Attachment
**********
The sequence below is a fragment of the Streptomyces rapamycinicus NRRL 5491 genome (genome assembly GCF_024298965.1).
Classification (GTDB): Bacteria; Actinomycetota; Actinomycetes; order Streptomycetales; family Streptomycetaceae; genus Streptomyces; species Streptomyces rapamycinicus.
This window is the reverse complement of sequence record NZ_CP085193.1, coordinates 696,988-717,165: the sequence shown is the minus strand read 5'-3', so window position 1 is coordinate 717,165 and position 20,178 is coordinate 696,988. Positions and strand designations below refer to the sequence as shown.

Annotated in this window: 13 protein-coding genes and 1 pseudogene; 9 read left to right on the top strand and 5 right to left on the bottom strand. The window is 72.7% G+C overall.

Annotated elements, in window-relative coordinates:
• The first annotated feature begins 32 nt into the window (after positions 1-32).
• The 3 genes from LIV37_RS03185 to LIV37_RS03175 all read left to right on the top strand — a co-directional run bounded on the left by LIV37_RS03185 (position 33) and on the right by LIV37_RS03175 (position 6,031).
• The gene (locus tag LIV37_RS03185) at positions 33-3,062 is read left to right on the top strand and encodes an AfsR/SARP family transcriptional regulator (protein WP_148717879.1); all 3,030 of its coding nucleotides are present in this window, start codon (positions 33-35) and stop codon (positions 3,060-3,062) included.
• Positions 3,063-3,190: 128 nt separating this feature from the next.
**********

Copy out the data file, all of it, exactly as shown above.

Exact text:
The sequence below is a fragment of the Streptomyces rapamycinicus NRRL 5491 genome (genome assembly GCF_024298965.1).
Classification (GTDB): Bacteria; Actinomycetota; Actinomycetes; order Streptomycetales; family Streptomycetaceae; genus Streptomyces; species Streptomyces rapamycinicus.
This window is the reverse complement of sequence record NZ_CP085193.1, coordinates 696,988-717,165: the sequence shown is the minus strand read 5'-3', so window position 1 is coordinate 717,165 and position 20,178 is coordinate 696,988. Positions and strand designations below refer to the sequence as shown.

Annotated in this window: 13 protein-coding genes and 1 pseudogene; 9 read left to right on the top strand and 5 right to left on the bottom strand. The window is 72.7% G+C overall.

Annotated elements, in window-relative coordinates:
• The first annotated feature begins 32 nt into the window (after positions 1-32).
• The 3 genes from LIV37_RS03185 to LIV37_RS03175 all read left to right on the top strand — a co-directional run bounded on the left by LIV37_RS03185 (position 33) and on the right by LIV37_RS03175 (position 6,031).
• The gene (locus tag LIV37_RS03185) at positions 33-3,062 is read left to right on the top strand and encodes an AfsR/SARP family transcriptional regulator (protein WP_148717879.1); all 3,030 of its coding nucleotides are present in this window, start codon (positions 33-35) and stop codon (positions 3,060-3,062) included.
• Positions 3,063-3,190: 128 nt separating this feature from the next.